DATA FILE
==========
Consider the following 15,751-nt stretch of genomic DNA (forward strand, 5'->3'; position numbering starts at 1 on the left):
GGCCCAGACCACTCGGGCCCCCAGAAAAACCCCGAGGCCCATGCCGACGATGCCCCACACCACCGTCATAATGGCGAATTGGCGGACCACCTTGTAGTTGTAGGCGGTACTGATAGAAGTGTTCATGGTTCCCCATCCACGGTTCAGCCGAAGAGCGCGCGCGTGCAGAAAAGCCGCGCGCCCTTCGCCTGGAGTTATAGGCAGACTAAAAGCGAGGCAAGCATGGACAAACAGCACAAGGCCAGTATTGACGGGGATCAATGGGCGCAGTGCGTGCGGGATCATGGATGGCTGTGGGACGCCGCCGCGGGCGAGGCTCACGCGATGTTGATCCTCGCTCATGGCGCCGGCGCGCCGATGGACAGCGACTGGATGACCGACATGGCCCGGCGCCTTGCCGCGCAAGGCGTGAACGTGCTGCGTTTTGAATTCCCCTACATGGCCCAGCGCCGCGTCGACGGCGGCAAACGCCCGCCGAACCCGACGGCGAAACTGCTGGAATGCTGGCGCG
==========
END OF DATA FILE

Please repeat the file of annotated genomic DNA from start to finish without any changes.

Consider the following 15,751-nt stretch of genomic DNA (forward strand, 5'->3'; position numbering starts at 1 on the left):
GGCCCAGACCACTCGGGCCCCCAGAAAAACCCCGAGGCCCATGCCGACGATGCCCCACACCACCGTCATAATGGCGAATTGGCGGACCACCTTGTAGTTGTAGGCGGTACTGATAGAAGTGTTCATGGTTCCCCATCCACGGTTCAGCCGAAGAGCGCGCGCGTGCAGAAAAGCCGCGCGCCCTTCGCCTGGAGTTATAGGCAGACTAAAAGCGAGGCAAGCATGGACAAACAGCACAAGGCCAGTATTGACGGGGATCAATGGGCGCAGTGCGTGCGGGATCATGGATGGCTGTGGGACGCCGCCGCGGGCGAGGCTCACGCGATGTTGATCCTCGCTCATGGCGCCGGCGCGCCGATGGACAGCGACTGGATGACCGACATGGCCCGGCGCCTTGCCGCGCAAGGCGTGAACGTGCTGCGTTTTGAATTCCCCTACATGGCCCAGCGCCGCGTCGACGGCGGCAAACGCCCGCCGAACCCGACGGCGAAACTGCTGGAATGCTGGCGCG